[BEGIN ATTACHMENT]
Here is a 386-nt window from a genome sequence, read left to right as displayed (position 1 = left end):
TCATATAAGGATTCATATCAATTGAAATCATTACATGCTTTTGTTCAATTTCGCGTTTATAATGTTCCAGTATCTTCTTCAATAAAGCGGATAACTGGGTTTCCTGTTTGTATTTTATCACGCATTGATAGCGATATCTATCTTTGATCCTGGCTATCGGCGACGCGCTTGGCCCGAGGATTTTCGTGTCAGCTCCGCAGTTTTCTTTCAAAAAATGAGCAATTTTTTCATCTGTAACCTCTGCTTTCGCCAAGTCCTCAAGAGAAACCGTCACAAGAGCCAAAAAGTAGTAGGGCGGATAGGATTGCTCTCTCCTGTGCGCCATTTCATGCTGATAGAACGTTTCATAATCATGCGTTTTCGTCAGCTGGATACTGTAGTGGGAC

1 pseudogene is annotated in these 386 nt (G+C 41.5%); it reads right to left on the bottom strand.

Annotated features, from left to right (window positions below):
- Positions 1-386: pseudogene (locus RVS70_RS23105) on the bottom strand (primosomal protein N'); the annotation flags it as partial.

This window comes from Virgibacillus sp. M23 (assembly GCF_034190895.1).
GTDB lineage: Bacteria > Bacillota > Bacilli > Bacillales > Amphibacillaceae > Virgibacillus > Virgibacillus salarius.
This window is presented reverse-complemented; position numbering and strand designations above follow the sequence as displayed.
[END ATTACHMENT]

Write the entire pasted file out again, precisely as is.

Here is a 386-nt window from a genome sequence, read left to right as displayed (position 1 = left end):
TCATATAAGGATTCATATCAATTGAAATCATTACATGCTTTTGTTCAATTTCGCGTTTATAATGTTCCAGTATCTTCTTCAATAAAGCGGATAACTGGGTTTCCTGTTTGTATTTTATCACGCATTGATAGCGATATCTATCTTTGATCCTGGCTATCGGCGACGCGCTTGGCCCGAGGATTTTCGTGTCAGCTCCGCAGTTTTCTTTCAAAAAATGAGCAATTTTTTCATCTGTAACCTCTGCTTTCGCCAAGTCCTCAAGAGAAACCGTCACAAGAGCCAAAAAGTAGTAGGGCGGATAGGATTGCTCTCTCCTGTGCGCCATTTCATGCTGATAGAACGTTTCATAATCATGCGTTTTCGTCAGCTGGATACTGTAGTGGGAC

1 pseudogene is annotated in these 386 nt (G+C 41.5%); it reads right to left on the bottom strand.

Annotated features, from left to right (window positions below):
- Positions 1-386: pseudogene (locus RVS70_RS23105) on the bottom strand (primosomal protein N'); the annotation flags it as partial.

This window comes from Virgibacillus sp. M23 (assembly GCF_034190895.1).
GTDB lineage: Bacteria > Bacillota > Bacilli > Bacillales > Amphibacillaceae > Virgibacillus > Virgibacillus salarius.
This window is presented reverse-complemented; position numbering and strand designations above follow the sequence as displayed.